Equestrian Activities In Devon
For the horse lover, there is much of interest in Devon.To start with, Devon has two superb racecourses. The first, at Exeter, is located on the top of Haldon Hill with superb views both over Exeter a...
For the horse lover, there is much of interest in Devon.
To start with, Devon has two superb racecourses. The first, at Exeter, is located on the top of Haldon Hill with superb views both over Exeter and Dartmoor. The racecourse doesn't just cater for racing: family days out mingle with exciting and thrilling high class steeplechases. Some famous horses have raced here - think of Desert Orchid and Best Mate, for example! And Newton Abbot racecourse also has a reputation as a holiday racing venue.
For anyone interested in shows and equestrian events Bicton Arena, near Budleigh Salterton, offers a huge selection of things to enjoy. There are grass arenas, stables, an all-weather practice ring, a cross country course and other high class facilities. Bicton is home to horse trials, show jumping and even one day events.
The Donkey Sanctuary and Devon Horse and Pony Sanctuary is a place of interest to all, not just horse lovers. Located in the gently rolling hills of East Devon, all unwanted donkeys are lovingly cared for. There is also a wonderful Horse and Pony Sanctuary at Manaton, near Dartmoor. You can get more details of all these venues at the Devon Visitor Guide Website (see details below).
Dartmoor National Park is, as you may well know, the natural home of the native breed of Dartmoor Hill Pony. The ponies are hardy - they have to be, for they live on the moor all year round. However, they are not truly wild, because they are the property of the farmers who graze them on the commons. The ponies are reputed to have lived on Dartmoor for approximately 3,500 years - they were mentioned in historical documents in AD 1012.
In the 1800s the Dartmoor ponies were used to transport stone and granite. They have an easier life these days - though other issues affect them, over-grazing being one, for there are now over 3000 ponies on Dartmoor.
The ponies have also been used for show jumping, cross country, as working hunter ponies, for one day events, for carriage driving, and of course as the ever-popular family pony. You can find details of how to learn more about Dartmoor ponies on the Devon Guide Website.
Equally, the Exmoor National Park is home to the very distinctive Exmoor Pony. This breed is thought to be one of the current closest breeds to the wild horses of Europe. Again, like on Dartmoor, the ponies are owned by local farmers and are allowed to graze on the common land of the moor all year.
Exmoor ponies have very distinctive features including buff colour on their underparts and also around their eyes and nose; by contrast, the mane, tail and points are black. The rest of their body can vary from smoky-brown to red-brown or dark brown. The summer coat of the Exmoor pony is fine and glossy but during the winter these hardy ponies grow a thick protective coat. The average height of the pony is around 12 hands.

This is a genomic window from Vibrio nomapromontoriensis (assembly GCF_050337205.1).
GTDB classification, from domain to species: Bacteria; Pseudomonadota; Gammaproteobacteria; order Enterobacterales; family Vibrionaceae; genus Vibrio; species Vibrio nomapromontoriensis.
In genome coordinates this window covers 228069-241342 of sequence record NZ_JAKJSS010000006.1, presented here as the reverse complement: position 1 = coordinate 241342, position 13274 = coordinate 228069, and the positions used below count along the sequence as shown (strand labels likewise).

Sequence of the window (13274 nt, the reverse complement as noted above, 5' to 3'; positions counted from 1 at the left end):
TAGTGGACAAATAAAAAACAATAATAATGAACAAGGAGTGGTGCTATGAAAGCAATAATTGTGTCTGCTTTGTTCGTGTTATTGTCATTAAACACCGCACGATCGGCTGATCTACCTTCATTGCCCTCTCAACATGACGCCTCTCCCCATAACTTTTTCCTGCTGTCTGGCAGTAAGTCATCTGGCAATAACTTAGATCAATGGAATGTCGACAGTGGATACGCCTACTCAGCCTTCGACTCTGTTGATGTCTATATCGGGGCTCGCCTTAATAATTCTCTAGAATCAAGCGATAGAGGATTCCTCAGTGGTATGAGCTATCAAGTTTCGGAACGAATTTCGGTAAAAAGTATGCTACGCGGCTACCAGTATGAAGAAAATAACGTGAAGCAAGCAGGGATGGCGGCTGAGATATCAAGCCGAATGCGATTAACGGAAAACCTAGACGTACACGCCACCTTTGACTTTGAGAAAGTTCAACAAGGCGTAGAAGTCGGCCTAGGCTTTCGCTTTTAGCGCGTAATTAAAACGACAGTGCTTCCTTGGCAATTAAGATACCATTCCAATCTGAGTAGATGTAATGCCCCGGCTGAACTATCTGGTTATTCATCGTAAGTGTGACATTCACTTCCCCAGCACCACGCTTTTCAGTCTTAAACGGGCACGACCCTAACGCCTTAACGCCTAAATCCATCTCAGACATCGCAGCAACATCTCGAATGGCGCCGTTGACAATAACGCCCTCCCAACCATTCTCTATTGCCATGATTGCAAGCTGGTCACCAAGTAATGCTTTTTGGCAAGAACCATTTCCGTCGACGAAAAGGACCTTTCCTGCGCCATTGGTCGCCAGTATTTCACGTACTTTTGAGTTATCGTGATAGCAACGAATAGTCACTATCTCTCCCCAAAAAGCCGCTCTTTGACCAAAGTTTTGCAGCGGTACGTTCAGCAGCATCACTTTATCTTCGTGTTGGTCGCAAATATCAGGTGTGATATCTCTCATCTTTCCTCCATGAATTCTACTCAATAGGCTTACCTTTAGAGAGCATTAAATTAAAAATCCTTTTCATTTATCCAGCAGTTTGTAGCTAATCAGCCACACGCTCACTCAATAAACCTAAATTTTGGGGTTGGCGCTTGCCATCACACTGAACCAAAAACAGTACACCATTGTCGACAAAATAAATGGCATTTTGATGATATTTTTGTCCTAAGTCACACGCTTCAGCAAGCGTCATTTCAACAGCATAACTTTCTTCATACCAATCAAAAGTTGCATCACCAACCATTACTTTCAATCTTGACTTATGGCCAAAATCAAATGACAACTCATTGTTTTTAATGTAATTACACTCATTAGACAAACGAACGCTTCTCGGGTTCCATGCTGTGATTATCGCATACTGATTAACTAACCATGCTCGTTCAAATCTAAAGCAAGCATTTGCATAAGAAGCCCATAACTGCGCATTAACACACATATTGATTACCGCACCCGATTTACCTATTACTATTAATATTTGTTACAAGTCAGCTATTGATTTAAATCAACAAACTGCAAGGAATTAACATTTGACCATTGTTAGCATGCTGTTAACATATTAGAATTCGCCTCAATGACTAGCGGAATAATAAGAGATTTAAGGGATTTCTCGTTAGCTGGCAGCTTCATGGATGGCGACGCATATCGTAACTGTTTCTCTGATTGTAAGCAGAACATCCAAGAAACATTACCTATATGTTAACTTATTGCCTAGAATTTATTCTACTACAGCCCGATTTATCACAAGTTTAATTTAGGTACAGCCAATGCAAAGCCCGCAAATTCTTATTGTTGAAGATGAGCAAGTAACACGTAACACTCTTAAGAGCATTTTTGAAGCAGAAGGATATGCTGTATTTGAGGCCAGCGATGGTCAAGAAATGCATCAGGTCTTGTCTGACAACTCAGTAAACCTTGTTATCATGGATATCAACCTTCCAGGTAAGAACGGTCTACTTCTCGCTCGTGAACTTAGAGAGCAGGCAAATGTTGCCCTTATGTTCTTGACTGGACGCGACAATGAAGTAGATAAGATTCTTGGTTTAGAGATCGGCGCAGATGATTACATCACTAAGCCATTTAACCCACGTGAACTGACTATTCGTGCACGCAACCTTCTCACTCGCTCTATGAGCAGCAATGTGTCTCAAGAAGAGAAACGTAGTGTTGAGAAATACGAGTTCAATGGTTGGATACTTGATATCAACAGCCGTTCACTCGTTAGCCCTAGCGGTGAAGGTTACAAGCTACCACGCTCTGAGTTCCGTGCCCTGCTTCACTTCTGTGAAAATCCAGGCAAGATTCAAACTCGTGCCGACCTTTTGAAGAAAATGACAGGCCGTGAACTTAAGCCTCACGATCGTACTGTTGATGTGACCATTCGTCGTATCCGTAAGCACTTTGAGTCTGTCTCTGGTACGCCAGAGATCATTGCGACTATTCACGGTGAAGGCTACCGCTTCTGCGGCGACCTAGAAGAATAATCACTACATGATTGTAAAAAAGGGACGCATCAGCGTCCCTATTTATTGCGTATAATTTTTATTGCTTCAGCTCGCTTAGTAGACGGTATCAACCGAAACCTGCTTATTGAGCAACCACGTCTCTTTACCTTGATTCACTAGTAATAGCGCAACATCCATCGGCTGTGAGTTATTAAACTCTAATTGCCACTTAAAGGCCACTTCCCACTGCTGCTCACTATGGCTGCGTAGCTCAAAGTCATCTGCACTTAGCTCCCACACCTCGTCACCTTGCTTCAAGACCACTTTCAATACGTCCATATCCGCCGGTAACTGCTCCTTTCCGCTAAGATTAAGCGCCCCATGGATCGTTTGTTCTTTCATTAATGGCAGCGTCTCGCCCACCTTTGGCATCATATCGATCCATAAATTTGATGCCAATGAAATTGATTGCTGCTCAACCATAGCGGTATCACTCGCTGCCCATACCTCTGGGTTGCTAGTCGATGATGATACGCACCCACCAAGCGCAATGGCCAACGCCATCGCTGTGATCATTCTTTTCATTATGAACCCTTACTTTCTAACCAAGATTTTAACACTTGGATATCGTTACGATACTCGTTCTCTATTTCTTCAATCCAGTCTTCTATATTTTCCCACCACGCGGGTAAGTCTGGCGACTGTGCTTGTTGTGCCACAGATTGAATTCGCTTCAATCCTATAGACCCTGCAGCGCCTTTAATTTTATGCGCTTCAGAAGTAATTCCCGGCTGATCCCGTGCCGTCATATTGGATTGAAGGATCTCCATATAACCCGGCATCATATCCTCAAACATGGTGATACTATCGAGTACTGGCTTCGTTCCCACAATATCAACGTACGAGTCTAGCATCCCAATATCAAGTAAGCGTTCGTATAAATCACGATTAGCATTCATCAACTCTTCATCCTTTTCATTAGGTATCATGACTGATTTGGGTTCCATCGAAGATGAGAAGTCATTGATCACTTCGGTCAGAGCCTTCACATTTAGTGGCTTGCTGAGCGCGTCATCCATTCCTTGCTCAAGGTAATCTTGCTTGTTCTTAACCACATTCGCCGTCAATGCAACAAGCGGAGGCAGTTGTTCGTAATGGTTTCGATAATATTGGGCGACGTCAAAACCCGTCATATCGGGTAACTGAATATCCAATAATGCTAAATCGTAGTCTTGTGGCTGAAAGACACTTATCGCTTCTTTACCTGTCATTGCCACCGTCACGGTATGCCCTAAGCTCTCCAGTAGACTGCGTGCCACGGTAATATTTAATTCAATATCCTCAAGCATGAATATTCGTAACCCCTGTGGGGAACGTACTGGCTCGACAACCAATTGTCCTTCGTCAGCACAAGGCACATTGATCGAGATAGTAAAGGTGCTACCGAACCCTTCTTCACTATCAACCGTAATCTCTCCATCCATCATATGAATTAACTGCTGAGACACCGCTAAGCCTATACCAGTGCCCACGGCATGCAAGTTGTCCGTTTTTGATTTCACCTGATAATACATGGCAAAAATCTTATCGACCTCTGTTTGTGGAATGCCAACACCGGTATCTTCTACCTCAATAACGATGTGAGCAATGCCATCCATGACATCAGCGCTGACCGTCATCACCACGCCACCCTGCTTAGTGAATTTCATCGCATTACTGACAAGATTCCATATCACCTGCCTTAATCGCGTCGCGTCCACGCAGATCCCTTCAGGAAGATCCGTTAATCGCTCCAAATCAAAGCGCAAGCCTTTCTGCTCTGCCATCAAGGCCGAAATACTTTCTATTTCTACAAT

The Lundy Island Pony is a breed of pony from the offshore island of Lundy, created by the exotic crossing of New Forest Pony mares and pure Arabian stallions. The hardships of life on the island has made these ponies strong and hardy.
A more unusual form of horse-related activity is to be found in the Grand Western Horseboat Company which gives you the chance to explore the Grand Canal near Tiverton. These traditionally painted barges are - as you may have guessed - horse drawn. When you step aboard, you move back to a slower way of life, where the pace is dicated by the rhythm of the horse.
This company is one of the few left in Britain which uses horse-drawn barges - they operate in all-weathers, a tribute to the hardy beasts which pull the boats along!
The Miniature Pony Centre near to Moretonhampstead offers the opportunity to meet and touch a range of miniature ponies and donkeys. It's a great day out for all the fmaily!
Life as a donkey is easy when the local council regulates your working hours! Such is the case for donkeys on Exmouth Beach - they take you up and down the two miles of golden sand at Exmouth.
And last but not least, carriage driving is fast becoming more and more popular. Devon has many centres which provide tuition in the ancient art of horse drawn carriage driving. Among these, the one we recommend is the National Trust centre at Arlington Court, where there is a superb carriage collection and courses on carriage driving are available.
Article Tags: Carriage Driving
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The Devon Visitor Guide contains hundreds of pages of information on Devon hotels and other accommodation, as well as restaurants, walks, places to go and things to do. In fact, we have all the information you'll need for a great holiday in Devon. Find us at The Devon Visitor Guide